We're delighted to be speaking to Lowis Charfe, Senior Lecturer at the UCLan School of Social Work, Care and Community. Lowis is part of Juno's Independent Evaluation Project, working alongside the Young Leaders group.
Tell us about who you are and what you do
I’m Lowis Charfe, a Senior Lecturer at the University of Central Lancashire. I’m also a member of the Centre for Children and Young People’s Participation which was developed by Prof. Patrick Thomas and Prof. Cath Larkins, here at UCLan. The Centre looks at children and young people’s participation in things that matter to them and at getting children and young people involved in research as well.
I’ve been a senior lecturer at UCLan for the last 10 years, I teach in the School of Social Work, mainly around Social Pedagogy which is the main interest area for me.
Outside of work, I love playing netball and swimming – I try to swim a couple of miles a week, often outdoors. Every Sunday, I meet a couple of friends and we go wild swimming all year round. The best place so far has been an old flooded mine we visited in Lancaster – people learn to scuba dive there, and you can have a beautiful outside swim, the water was lovely, so it’s a real highlight for me. And, of course, the Lake District!
What is your relationship to Juno?
I am a part of the Independent Evaluation Project, working with the Young Leaders group to look at evaluating how well Juno meets the aims they have set out in their first year. I’ve been working with the Young Leaders to develop a Theory of Change – the things they believe are important that Juno should be doing, and now we’re looking at how we’re going to collect the data.
I’m involved in the Centre for Children and Young People’s Participation, where we have done similar co-produced projects, so when Sophie approached me enquiring about potential evaluation partners, I was interested right away. My background is in social work, and I love working alongside young people. I was fascinated by Juno, the values the company has and the care the team wants to provide to the young people. They are using Social Pedagogy as one of the theories of care, and I’m really interested in seeing how that works.
How would you describe what Juno is looking to achieve?
I have previously worked in social care for eight years, working with young people that were leaving care and often moving into their own homes. So, I was very aware of the standards of care that young people have in residential care, and that there’s a real issue here in England. The workforce is struggling, organisations are struggling to find good staff, and some of the standards of care are poor. Juno is trying to address these concerns by providing great care and a great place to work. I think what Juno is trying to do is so important, which is why I was really keen to get involved in the evaluation and support their journey where possible.
I think it’s so important that young people who can’t live at home with their family have a home where they can feel very settled and safe, where they feel valued and can flourish and grow.
What excites you the most about working with Juno?
It’s the passion and enthusiasm of the team – everyone from the board to the care team has what we call in Social Pedagogy haltung – the ethical value base, which is part of who you are, the way you live your life. To me, Juno’s haltung was visible right away in everyone involved. The Young Leaders told me the same thing – the passion they see in everyone in the management team, the care team, and the board – it’s so motivating to stay involved. I think that if you can get that haltung, that foundation right, it creates a really positive base for the young people who will be moving in, I’m sure they will feel that the atmosphere is different than what they might have experienced in other homes.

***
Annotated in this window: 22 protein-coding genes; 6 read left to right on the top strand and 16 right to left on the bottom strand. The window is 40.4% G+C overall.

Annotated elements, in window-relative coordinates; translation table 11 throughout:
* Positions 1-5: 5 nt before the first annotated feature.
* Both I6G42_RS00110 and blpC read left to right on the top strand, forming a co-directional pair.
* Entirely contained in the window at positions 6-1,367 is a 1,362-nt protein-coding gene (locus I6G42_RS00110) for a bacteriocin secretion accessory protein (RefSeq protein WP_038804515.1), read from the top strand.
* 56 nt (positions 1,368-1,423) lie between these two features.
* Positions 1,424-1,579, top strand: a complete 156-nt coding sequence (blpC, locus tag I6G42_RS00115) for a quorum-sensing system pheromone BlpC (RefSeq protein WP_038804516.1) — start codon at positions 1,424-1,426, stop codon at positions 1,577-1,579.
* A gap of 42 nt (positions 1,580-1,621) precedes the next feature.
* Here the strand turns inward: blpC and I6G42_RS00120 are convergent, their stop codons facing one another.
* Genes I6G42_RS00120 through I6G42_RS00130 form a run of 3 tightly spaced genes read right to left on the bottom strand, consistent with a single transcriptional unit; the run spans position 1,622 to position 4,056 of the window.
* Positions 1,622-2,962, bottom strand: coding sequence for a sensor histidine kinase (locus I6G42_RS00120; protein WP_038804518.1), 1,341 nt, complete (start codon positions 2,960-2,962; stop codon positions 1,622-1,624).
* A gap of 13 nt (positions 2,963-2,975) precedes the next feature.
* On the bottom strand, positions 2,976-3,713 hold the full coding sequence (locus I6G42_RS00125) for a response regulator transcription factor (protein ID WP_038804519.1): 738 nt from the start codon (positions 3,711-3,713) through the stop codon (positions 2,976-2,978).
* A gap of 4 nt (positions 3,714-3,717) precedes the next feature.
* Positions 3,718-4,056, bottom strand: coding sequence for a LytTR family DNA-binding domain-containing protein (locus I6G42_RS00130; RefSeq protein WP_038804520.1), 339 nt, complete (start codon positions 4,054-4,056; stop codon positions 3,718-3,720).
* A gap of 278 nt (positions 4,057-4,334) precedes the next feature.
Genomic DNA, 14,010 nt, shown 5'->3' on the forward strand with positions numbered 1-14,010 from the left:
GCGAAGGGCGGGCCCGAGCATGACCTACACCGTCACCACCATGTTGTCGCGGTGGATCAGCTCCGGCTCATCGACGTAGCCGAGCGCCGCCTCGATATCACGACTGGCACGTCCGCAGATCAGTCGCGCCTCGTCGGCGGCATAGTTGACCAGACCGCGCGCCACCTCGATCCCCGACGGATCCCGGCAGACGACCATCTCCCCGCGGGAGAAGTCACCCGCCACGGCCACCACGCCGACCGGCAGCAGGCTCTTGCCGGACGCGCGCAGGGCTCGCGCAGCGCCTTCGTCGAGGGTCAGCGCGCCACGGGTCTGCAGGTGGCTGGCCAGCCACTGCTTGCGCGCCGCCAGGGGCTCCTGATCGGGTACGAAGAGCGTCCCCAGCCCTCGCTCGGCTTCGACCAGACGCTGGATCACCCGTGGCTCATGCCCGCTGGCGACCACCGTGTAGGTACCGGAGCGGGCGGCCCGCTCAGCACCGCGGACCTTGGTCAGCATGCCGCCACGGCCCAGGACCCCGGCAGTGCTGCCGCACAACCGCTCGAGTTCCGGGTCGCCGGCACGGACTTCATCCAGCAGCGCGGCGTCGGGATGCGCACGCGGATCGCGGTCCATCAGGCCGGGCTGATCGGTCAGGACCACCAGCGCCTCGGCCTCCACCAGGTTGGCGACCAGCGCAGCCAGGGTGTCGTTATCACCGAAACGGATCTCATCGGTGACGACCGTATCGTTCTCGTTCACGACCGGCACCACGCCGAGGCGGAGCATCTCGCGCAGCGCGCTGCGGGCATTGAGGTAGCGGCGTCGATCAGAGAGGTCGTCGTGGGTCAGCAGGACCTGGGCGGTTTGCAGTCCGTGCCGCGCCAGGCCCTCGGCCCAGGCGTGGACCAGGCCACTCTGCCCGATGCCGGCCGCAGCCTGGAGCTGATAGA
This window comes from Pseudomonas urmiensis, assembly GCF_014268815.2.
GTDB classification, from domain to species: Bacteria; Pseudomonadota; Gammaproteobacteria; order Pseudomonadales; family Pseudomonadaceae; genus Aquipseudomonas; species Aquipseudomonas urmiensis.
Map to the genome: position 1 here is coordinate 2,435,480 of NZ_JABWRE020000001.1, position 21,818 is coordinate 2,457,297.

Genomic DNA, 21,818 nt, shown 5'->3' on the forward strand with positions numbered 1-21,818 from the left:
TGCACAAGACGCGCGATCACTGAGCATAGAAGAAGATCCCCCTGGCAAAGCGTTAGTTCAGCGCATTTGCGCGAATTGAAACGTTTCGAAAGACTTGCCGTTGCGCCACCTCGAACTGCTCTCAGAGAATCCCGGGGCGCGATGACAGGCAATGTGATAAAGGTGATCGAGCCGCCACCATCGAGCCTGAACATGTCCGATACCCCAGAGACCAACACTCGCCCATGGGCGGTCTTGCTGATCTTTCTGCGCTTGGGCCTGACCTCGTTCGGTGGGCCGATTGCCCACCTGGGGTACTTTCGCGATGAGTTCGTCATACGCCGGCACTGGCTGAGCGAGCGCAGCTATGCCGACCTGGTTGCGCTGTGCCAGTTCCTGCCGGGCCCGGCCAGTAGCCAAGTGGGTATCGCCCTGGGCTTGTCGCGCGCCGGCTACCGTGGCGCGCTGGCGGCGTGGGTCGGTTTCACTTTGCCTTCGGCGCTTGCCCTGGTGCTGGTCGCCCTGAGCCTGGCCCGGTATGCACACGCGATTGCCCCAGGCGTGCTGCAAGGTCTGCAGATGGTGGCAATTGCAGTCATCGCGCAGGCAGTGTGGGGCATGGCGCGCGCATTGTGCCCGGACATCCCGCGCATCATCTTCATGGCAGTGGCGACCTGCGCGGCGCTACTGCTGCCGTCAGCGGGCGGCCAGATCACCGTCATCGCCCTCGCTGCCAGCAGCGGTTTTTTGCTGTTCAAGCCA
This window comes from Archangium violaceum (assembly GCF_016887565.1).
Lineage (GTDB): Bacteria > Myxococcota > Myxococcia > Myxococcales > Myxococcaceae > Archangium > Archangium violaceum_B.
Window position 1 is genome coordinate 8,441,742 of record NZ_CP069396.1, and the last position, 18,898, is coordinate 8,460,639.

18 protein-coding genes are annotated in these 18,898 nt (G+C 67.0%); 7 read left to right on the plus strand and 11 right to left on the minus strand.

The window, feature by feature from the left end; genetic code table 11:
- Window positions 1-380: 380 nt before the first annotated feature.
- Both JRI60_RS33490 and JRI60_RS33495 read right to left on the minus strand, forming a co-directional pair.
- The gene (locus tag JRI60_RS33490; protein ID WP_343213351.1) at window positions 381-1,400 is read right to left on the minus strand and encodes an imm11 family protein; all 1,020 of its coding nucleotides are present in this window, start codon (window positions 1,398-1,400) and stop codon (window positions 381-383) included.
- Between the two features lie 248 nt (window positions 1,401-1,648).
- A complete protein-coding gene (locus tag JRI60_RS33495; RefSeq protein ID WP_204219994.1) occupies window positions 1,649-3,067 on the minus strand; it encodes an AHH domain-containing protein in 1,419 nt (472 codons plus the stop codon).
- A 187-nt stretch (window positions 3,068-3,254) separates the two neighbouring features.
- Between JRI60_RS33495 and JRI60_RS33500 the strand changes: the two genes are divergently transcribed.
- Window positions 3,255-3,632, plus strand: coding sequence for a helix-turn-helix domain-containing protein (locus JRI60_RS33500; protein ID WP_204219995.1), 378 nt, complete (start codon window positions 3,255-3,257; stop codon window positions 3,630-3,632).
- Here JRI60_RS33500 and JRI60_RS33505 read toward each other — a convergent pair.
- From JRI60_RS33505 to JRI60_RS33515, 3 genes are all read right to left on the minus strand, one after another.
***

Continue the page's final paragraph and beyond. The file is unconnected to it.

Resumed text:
To me, it’s also so exciting to see the voices of care-experienced young people coming through. Juno spent a lot of time asking young people about what matters to them, really listened to it, and developed Juno based on that feedback, making sure it doesn’t get watered down or lost in the project. I think that’s so important and just brilliant.
What about the challenges? What’s going to be hard for Juno, and how should we be addressing that?
I think Juno is well-equipped to deal with challenges, that attitude of growth and development means any challenge can be overcome.
The project will grow, develop and change based on everything the team learns, but I think the biggest learning moment will be the young people moving in. Everything up to now has been built towards this moment, I know there’s been so much work done to prepare for it. It will be interesting to see how those relationships with the young people who make Juno their home and the care team grow, and how they all respond to any challenges that come up.
I’m sure there will be ups and downs because this is life, but I think Juno is in a great place to deal with any challenges, learn and further develop the project.
What are your hopes for residential care in the future?
I hope that there’s a complete transformation – I was pleased to see that the government’s response to the Independent Review of Children’s Social Care talked about relationships, love, and stability because those are the things that children and young people need. My hope is that Juno becomes a driving force that helps people see it’s possible to provide excellent care and challenge some of the for-profit organisations that are providing poor standards of care. I hope to see networks of organisations learning from each other and supporting one another because providing care is not an easy task, it’s hard work – having that support network and feeding into the national conversation is really important.